March 7 to April 7, 2013Dear Carys,
You make my heart sing every single day of your existence. You are truly my light and love, and I’m so grateful every day that I’m lucky enough to be your mom. Of course, you can try my patience most days too, but mostly the singing thing.
There is so much to love about you, and I feel like I discover something new every day. Mostly, I just love how happy and joyful and silly you are. I love your constant wide smile. I love your sleepy faces and bedhead and how, even once awake, you refuse to open your eyes for a solid five minutes each morning (I feel ya, kid). I love the way you tuck your arms in against my chest when you’re tired, sad, or cold. I love the weight of you and the feel of your soft hair against my cheek as you bury your face in my neck. I love the tight squeezes your tiny arms give me so many times a day - and I especially love when you randomly run to me and ask for a hug: "Ug, mommy! Ug!" I love how friendly you are, and I love how shy you (you're seriously like a cat: you love attention when you want it, but shy away from it if you didn't initiate). I LOVE LOVE LOVE TIMES A MILLION when you do Chicken Dance. I love your sweet little voice when you sing, and I love the way the word "mommy" sounds on your lips. Thank god, because I hear it approximately 789,000 times a day.
You are the most ridiculously silly kid. You will try anything to get a smile out of someone. You dance and wiggle and make silly faces and play peekaboo and swing and climb and hang upside down and use bowls for hats and put glasses on upside down, exploding with giggles the entire time. In your mind, you are a RIOT. And you know what, Care Bear? You really are.
You pick up new skills every day. In the last couple months, you started to regularly put together three-word sentences: "Come on, mommy." "Let's go, daddy." “Where’d it go?” And my favorite: "I love you." You also flipped a popular toddler tradition on it’s head: while most kids your age answer “no” to everything, your default is “yes.” It’s so funny grilling you about your day: “Did you go to school today?” “Yes.” “Did you have fun?” “Yes.” “Did you color?” “Yes.” “Did you rescue all the kids when Godzilla rampaged?” “Yes!” You’ve also taken to whispering your answers to questions, which seriously hello I die. I have to get it on video before you stop doing it. It’s the sweetest darn thing EVER. You get a little smile, shift your eyes around a bit, and look up at me through your lashes while you whisper.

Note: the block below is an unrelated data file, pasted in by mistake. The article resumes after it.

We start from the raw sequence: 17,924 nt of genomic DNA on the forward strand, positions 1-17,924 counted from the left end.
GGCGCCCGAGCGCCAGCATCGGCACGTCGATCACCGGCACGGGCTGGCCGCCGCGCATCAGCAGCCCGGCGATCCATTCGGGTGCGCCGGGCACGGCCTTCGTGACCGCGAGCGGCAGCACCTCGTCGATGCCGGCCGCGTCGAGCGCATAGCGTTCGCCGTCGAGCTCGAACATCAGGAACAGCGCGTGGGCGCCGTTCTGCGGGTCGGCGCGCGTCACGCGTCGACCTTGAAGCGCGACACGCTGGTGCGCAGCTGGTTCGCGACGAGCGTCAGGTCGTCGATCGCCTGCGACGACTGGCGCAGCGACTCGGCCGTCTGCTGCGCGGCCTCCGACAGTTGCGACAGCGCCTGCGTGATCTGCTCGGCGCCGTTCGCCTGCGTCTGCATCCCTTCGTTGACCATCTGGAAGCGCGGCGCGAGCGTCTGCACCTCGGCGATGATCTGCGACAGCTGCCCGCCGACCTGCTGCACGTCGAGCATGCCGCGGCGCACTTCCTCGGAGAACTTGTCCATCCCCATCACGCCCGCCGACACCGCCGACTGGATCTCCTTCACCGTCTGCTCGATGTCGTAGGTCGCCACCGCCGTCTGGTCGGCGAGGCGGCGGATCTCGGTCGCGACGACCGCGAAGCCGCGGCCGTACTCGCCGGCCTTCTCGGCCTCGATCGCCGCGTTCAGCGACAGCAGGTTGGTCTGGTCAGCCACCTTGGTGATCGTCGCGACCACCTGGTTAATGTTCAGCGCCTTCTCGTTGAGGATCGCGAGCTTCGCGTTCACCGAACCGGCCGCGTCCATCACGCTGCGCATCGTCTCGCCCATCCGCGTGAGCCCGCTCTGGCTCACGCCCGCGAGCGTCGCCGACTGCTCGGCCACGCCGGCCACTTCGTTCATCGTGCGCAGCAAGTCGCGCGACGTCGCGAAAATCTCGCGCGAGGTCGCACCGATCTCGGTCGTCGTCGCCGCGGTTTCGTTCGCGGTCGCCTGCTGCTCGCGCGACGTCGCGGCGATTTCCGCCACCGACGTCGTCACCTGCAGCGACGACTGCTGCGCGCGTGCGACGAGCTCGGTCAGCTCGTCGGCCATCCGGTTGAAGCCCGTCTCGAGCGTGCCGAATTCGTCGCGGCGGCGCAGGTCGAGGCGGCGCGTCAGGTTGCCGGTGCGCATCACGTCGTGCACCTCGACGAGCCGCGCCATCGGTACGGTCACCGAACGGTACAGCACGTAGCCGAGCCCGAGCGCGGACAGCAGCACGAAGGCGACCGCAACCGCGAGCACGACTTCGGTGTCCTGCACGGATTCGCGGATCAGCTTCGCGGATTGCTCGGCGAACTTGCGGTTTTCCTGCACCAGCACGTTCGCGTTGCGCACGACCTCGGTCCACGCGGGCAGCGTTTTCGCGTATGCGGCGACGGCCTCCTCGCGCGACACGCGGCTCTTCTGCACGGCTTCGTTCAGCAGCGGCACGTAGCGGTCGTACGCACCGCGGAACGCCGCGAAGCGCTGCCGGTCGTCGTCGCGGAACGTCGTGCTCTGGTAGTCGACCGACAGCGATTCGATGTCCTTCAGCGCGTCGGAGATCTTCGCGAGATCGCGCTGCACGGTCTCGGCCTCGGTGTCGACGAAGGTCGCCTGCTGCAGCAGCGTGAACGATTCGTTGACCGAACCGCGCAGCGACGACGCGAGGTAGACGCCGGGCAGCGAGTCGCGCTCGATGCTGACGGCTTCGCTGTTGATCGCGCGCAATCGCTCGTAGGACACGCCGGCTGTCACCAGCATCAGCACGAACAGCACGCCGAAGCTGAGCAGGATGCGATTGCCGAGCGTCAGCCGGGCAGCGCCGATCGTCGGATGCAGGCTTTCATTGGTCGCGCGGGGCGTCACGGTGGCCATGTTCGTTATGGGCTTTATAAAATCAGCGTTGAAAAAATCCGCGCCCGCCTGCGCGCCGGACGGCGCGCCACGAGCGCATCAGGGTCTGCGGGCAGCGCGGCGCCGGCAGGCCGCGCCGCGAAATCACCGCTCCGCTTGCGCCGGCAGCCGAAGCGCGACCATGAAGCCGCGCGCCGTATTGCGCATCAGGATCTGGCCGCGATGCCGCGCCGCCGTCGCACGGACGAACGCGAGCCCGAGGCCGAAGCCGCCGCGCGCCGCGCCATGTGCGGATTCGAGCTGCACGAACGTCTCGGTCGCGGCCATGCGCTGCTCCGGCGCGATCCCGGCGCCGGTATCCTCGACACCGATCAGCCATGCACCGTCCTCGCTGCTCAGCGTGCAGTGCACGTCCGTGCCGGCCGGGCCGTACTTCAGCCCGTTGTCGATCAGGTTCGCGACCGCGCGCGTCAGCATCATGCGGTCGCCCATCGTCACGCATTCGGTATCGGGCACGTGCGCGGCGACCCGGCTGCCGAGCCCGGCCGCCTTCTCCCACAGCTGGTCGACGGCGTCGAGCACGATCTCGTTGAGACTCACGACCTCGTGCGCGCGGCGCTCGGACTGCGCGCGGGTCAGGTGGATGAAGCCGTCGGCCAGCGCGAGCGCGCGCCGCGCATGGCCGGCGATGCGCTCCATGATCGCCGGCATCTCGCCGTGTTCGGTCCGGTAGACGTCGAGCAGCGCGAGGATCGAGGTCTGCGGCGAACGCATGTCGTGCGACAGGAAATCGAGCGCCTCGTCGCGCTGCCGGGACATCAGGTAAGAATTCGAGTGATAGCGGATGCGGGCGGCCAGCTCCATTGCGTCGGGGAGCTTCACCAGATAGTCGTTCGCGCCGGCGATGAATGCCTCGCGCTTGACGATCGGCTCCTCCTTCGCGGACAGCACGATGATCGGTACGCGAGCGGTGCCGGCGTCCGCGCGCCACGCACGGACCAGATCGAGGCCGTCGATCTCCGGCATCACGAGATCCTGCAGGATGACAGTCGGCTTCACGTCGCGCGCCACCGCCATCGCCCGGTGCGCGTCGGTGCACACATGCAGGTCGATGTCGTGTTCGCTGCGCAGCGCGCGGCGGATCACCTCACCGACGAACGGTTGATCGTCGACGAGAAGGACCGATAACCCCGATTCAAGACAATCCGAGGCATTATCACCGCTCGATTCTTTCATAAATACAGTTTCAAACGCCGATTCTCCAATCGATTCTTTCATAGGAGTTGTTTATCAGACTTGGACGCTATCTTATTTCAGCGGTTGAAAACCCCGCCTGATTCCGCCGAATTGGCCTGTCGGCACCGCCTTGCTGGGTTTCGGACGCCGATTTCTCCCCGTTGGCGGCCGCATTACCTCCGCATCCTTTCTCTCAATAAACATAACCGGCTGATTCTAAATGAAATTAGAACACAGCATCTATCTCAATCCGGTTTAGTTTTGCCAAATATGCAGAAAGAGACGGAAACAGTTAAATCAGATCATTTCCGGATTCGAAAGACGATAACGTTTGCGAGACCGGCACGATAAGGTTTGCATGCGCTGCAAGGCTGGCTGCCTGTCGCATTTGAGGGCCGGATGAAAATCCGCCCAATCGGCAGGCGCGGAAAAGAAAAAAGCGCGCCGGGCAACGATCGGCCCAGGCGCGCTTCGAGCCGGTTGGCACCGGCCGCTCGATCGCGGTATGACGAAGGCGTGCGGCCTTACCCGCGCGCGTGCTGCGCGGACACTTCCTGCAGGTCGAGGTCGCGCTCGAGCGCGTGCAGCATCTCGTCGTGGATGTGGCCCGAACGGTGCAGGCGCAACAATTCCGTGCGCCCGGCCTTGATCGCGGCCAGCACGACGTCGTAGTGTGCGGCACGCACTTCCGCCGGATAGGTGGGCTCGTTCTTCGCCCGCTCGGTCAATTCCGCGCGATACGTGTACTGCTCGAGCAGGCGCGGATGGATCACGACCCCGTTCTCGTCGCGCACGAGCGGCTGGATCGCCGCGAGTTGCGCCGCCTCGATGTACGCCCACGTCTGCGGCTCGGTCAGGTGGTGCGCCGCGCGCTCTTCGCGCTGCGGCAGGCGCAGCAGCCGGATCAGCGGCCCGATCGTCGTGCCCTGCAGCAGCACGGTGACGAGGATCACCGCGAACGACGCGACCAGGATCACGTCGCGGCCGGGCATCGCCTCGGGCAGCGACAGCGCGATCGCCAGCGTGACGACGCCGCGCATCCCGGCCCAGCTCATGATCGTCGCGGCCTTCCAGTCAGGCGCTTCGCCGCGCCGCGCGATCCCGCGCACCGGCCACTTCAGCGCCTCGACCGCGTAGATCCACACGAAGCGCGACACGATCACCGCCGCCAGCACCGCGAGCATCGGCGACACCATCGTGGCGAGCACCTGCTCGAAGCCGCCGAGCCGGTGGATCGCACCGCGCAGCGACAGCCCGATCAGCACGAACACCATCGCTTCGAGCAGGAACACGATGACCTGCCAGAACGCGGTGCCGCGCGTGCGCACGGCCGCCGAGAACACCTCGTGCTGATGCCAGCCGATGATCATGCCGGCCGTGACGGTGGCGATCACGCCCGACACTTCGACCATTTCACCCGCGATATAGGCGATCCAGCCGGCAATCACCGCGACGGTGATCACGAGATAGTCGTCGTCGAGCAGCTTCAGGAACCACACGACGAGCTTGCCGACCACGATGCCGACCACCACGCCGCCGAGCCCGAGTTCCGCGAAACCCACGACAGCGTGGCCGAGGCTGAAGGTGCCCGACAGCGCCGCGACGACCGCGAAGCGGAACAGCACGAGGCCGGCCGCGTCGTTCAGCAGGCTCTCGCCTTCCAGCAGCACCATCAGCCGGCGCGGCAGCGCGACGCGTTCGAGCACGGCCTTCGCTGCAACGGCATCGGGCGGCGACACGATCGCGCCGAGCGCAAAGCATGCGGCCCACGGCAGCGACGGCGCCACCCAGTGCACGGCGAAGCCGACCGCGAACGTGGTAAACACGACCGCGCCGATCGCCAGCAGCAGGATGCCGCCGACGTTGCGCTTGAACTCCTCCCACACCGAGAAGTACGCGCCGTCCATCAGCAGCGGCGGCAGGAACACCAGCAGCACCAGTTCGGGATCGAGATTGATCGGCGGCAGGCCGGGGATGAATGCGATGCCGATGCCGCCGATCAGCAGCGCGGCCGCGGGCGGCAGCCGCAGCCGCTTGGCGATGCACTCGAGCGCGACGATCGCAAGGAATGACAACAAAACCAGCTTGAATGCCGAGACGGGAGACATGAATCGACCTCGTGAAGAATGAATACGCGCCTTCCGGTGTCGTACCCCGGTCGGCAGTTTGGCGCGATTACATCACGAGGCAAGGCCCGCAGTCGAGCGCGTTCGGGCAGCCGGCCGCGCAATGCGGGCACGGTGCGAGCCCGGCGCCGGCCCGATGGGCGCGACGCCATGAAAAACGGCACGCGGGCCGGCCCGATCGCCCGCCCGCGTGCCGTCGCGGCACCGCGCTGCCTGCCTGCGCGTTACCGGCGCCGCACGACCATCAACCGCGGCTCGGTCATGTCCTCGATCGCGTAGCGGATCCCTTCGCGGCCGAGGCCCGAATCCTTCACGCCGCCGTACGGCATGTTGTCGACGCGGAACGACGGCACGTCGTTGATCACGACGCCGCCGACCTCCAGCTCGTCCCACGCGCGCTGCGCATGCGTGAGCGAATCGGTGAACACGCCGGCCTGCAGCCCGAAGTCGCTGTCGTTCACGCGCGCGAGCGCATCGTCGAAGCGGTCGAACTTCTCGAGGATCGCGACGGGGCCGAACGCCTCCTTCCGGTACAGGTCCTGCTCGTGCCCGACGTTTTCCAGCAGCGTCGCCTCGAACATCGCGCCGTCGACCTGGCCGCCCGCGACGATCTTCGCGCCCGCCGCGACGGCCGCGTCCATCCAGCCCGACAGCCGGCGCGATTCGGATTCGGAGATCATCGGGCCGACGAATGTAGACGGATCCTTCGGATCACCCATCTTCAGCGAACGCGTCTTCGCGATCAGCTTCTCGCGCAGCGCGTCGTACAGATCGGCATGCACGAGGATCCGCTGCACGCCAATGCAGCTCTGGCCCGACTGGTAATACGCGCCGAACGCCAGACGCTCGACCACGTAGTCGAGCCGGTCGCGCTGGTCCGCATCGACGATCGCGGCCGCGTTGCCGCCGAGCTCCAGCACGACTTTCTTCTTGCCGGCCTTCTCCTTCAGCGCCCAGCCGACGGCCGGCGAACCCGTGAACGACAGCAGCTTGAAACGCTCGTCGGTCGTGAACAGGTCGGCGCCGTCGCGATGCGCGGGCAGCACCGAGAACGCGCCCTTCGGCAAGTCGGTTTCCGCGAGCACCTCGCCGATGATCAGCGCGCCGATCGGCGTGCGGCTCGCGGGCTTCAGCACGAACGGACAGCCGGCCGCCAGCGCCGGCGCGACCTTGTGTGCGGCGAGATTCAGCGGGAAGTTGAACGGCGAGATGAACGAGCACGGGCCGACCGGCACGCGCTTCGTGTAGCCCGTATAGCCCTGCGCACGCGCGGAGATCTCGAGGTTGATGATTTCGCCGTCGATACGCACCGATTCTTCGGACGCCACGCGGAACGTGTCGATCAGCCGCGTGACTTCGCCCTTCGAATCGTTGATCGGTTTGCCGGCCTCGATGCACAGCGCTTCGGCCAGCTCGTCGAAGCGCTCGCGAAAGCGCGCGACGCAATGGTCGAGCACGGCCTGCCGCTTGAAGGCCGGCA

You still love to color, but your skills are evolving: instead of scribbling, it’s much more deliberate. You will color a certain part of the picture – obviously not in the lines, but it's clear you’re coloring that flower as opposed to just scribbling on the entire page. You draw lines and loops. And you’ve started telling me that you’re coloring something, pointing to a section of your picture and telling me it’s a doggy.
We’re working on counting and colors. You know one and two, but it’s still rote memorization; you obviously can’t actually count yet. Although, to give credit where it's due, you do know what "one" means, although you like to exploit it - if I tell you one more (insert item here) you'll reach in and take one more handful. Close enough!
You know two colors: black and yellow. You definitely know what a color is and know the names of all the colors, and can match all the green things or all the purple things, but pointing to something and asking what color it is still yields iffy results. Your dad often wears black shirts, so every morning you point first to the Google logo on his shirt and say, “Google!” and then you point to the rest of his shirt and say, “Black!”
Blueberries are your favorite food right now. You ask for blueberries all day long. You ask for blueberries in your yogurt, blueberries in your pancakes, blueberries on your cereal. Your mouth and fingertips are perpetually stained blue. You know where they are in the freezer and love nothing better than getting them out and snacking on them.
You've completely mastered using a spoon and a fork. You've been really good with them for quite a long while, since you've been using them for a year, but you use them with the skill of someone who has been using them for at least TWO years. You drink out of real cups with no problems (however, since for some reason you don’t get physics yet, you still will set them on non-stable surfaces like the couch, so I have to be ready to grab it from you at a moment’s notice).